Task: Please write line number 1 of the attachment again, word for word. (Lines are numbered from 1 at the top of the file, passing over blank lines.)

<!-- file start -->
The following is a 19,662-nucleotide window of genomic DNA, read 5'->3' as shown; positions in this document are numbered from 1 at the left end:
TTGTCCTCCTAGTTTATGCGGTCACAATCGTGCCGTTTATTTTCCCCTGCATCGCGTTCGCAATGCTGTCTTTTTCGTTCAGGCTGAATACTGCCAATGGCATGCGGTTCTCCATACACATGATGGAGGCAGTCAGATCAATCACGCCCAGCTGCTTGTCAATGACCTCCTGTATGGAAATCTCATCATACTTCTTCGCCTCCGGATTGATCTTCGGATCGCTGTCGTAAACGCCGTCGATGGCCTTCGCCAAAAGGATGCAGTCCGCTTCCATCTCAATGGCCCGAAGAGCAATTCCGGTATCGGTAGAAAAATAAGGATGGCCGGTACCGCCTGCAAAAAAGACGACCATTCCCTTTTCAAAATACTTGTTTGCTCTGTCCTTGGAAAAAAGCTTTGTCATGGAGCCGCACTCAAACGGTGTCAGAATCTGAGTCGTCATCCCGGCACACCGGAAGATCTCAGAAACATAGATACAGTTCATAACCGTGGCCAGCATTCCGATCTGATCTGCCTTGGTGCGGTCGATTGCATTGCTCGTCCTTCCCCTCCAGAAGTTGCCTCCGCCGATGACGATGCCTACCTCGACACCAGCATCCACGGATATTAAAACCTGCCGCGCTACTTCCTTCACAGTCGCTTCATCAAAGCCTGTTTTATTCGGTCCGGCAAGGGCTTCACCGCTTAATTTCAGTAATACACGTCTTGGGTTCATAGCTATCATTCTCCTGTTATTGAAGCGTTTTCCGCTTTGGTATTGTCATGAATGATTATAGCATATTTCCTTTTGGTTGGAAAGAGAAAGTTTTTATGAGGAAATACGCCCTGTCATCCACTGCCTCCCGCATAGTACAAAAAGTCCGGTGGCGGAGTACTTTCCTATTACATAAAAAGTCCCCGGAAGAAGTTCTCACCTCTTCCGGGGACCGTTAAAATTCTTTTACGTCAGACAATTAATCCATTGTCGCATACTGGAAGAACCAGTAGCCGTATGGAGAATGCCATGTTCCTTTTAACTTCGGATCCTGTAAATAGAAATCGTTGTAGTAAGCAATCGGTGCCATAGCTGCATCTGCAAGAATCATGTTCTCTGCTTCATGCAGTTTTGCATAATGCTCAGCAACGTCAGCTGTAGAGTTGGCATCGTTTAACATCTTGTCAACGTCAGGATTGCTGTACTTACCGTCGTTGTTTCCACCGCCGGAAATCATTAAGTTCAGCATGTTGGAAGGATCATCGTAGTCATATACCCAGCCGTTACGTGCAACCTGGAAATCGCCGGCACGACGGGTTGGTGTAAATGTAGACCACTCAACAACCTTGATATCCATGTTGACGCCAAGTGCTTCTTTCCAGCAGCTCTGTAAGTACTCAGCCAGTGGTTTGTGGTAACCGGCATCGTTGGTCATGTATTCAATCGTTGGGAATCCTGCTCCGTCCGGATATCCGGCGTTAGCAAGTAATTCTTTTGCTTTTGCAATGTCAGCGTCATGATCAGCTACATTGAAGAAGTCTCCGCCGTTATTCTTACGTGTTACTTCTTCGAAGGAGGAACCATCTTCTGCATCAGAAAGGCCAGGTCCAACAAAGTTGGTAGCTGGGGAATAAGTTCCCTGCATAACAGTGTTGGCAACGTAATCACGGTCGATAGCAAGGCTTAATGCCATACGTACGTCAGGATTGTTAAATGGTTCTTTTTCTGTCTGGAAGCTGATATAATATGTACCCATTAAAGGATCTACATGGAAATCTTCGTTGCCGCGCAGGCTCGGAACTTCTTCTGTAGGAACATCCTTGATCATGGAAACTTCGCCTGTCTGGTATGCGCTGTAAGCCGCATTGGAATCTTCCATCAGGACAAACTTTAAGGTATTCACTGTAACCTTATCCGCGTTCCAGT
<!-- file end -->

The following is a 19,662-nucleotide window of genomic DNA, read 5'->3' as shown; positions in this document are numbered from 1 at the left end: